Justin has started a blog which he calls blogosasarkos which in of its self is a great name. His recent post on “Hell” is well worth the read in how he engages with the passage in Mathew 25:31-46.
Then comes the judgment itself, the criterion of which is the treatment of the downtrodden by those standing trial. Why the downtrodden? Because they are the ones who are the least invested in the kingdom of this world; indeed, they are those whom the world has rejected. This, then, is why the Son of Man identifies himself as king with the hungry, thirsty, naked, homeless, and infirmed, for to the extent that the kingdom of this world fails to entice universal allegiance, ground is thus ceded to another kingdom – the hidden kingdom of Christ. The imperative of the parable, then, is this: choose now which kingdom you will serve. For those who choose the kingdom of this world, the way of Christ will always appear foolish and humiliating, since going that way entails forsaking the structures and systems which make living in the current order a pleasant affair.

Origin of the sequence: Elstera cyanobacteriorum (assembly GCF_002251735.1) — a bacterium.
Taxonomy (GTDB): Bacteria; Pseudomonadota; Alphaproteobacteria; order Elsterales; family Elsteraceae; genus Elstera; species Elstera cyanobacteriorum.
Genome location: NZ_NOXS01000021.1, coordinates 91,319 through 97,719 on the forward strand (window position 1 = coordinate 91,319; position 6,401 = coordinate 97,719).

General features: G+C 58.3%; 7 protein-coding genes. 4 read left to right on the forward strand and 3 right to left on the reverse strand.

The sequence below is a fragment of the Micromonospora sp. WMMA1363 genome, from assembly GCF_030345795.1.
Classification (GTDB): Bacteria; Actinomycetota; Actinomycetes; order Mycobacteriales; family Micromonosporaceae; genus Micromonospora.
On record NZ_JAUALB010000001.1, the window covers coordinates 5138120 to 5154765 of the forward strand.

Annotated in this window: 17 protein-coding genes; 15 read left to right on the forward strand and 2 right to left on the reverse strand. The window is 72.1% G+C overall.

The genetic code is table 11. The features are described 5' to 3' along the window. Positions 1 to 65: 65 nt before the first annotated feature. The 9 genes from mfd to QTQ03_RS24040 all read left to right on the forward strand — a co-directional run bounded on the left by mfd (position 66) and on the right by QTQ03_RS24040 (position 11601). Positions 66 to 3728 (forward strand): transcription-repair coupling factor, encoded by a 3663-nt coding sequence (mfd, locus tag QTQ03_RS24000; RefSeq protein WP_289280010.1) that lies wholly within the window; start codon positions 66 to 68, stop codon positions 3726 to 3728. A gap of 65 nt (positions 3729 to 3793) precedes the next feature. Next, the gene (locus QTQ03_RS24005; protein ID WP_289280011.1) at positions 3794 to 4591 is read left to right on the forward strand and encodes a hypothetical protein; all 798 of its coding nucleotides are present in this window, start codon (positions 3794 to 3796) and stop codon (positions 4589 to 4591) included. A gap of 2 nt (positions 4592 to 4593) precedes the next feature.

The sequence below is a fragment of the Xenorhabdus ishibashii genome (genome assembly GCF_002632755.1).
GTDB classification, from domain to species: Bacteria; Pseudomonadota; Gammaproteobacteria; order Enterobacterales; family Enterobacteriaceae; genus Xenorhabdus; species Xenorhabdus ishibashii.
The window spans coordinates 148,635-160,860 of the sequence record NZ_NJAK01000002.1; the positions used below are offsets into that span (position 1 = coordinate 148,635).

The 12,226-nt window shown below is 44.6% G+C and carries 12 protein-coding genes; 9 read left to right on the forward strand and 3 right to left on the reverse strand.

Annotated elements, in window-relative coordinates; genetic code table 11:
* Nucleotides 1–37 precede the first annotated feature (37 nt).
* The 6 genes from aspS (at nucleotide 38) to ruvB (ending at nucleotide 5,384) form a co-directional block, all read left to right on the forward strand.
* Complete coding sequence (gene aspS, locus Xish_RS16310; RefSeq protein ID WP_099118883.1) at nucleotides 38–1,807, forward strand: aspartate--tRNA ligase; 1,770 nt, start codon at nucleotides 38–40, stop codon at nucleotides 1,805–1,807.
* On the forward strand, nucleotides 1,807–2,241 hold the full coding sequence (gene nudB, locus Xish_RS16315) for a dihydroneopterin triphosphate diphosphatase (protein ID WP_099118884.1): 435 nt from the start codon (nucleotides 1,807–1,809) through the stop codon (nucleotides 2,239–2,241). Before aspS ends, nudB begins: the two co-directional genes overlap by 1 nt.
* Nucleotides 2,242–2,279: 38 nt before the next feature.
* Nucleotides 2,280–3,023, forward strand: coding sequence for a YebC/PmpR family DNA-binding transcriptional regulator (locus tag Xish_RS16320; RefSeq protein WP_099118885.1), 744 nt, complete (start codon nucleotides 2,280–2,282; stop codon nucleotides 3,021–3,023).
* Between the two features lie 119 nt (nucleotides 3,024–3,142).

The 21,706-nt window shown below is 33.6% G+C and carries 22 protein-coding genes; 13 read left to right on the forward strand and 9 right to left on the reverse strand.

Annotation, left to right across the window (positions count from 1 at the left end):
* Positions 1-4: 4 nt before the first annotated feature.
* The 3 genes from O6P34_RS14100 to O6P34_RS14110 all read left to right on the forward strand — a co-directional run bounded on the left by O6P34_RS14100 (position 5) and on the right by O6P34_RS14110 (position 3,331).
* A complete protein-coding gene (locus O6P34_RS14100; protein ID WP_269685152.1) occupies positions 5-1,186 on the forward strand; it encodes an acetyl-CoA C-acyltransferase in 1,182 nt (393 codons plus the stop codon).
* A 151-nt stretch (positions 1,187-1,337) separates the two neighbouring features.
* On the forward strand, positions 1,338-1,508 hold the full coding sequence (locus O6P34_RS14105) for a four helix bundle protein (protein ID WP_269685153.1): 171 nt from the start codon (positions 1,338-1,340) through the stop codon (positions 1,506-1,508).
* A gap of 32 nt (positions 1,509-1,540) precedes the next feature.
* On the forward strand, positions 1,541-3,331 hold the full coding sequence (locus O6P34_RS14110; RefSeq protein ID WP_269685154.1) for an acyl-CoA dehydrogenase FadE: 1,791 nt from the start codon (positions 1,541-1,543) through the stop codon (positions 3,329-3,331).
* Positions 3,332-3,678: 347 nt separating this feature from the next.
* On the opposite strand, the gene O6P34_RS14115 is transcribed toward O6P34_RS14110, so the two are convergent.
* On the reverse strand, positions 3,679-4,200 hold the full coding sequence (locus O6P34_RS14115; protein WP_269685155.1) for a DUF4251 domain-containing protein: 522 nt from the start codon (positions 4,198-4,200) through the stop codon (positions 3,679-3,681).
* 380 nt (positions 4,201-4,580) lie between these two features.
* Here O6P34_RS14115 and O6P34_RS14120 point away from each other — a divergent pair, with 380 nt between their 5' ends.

And he follows with…
What we are about to witness is not the wicked’s, but Christ’s punishment; it is he who will receive sentencing before the throne of the world in the next few chapters. Yet this parable narrates the precisely opposite scenario: the judgment of the nations before Christ. When viewed in light of this contrast, a particular feature of the parable stands out, that is, the qualitatively different nature of Christ’s judgment from that of the world.
I highly recommend you read the whole article and his conclusion as to what he thinks Hell is. Whether you agree or not: he has stated his case well.